Ninety-nine wild horses were captured on Sunday during the ongoing Cedar Mountain Horse Management Area helicopter roundup — but it was the harrowing escape of one mare that observers are unlikely to forget.
As 18 members of the public looked on, a contractor’s helicopter and horseback rider relentlessly chased down a painted mare that had lagged behind the rest of her band and refused to go into the trap. Once roped, she tumbled to the ground after leaping a barbed-wire fence and escaping with the rope still around her neck (see photos above and below).
No wild horse injuries or deaths were immediately reported. The BLM’s page with gather reports for the Cedar Mountain roundup was not updated as of Monday morning, however.
A total of 128 wild horses have been captured during the first two days of the roundup.
BLM intends to capture 700 wild horses. The agency plans to separate out and permanently remove from their home range 200-300 “adoptable age” wild horses. Those not adopted will be moved to government holding facilities, according to the agency.
The other wild horses captured — including about 200 mares that will be treated with PZP-22 fertility control vaccine — will be returned to the range.
The 197,275-acre Cedar Mountain Herd Management Area, located about 50 miles west of Tooele, Utah, has a BLM-assigned Appropriate Management Level of 190-390 wild horses and a current horse population estimated at 960, according to the agency.
BLM planning documents related to the roundup can be found here.
Cedar Mountain is the fourth helicopter roundup of 2017.
Photos from Feb. 12:
Cedar Mountain: 29 Utah wild horses captured as BLM begins year’s fourth helicopter roundup, Feb. 12, 2017
BLM to begin capturing 600-plus Cedar Mountain (Utah) wild horses Saturday, Feb. 7, 2017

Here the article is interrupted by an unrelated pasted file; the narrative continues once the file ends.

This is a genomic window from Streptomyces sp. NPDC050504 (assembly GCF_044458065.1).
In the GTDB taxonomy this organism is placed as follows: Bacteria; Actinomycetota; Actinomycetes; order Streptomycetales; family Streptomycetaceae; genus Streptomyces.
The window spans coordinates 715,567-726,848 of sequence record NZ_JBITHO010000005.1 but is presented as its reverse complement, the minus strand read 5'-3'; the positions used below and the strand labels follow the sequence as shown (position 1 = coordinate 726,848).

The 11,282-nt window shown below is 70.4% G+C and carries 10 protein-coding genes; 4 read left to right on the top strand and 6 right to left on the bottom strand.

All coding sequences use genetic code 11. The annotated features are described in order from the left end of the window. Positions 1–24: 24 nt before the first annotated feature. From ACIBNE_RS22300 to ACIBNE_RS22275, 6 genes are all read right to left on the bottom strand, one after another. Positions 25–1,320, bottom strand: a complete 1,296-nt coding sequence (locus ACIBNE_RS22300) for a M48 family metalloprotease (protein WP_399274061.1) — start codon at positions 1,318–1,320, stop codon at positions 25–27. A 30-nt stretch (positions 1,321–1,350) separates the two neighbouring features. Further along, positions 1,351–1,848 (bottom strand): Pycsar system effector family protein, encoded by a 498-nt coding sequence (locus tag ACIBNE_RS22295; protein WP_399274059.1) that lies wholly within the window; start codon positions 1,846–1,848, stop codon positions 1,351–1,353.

Bureau of Land Management begins busy season of horse roundups in Utah, Jan. 7, 2017
BLM roundup schedule: Don’t let wild horse captures go unseen, Jan. 5, 2017
BLM approves February western Utah wild horse roundup, Dec. 9, 2016
You can help:
Please consider a contribution to the Wild Horse Defense Fund, which makes it possible for Return to Freedom to have humane observers on the ground at roundups. Having an active voice has proven valuable for holding BLM and contractors accountable for the humane handling of wild horses, pressing for improvements to humane standards, and educating policymakers and the public about how tax dollars are being used.
Viewing the roundup:
Members of the public can view the roundup on BLM-escorted tours departing at 5:30 a.m. MST from the Flying J gas station at 1605 East Saddleback Blvd. in Lake Point, Utah. Information will be updated daily on the BLM’s hotline, (801) 539-4050.
Participants must provide their own transportation, water and food. They should dress for harsh winter weather and know that restrooms are not available after tours begin. Binoculars and four-wheel drive vehicles with a high clearance are strongly recommended.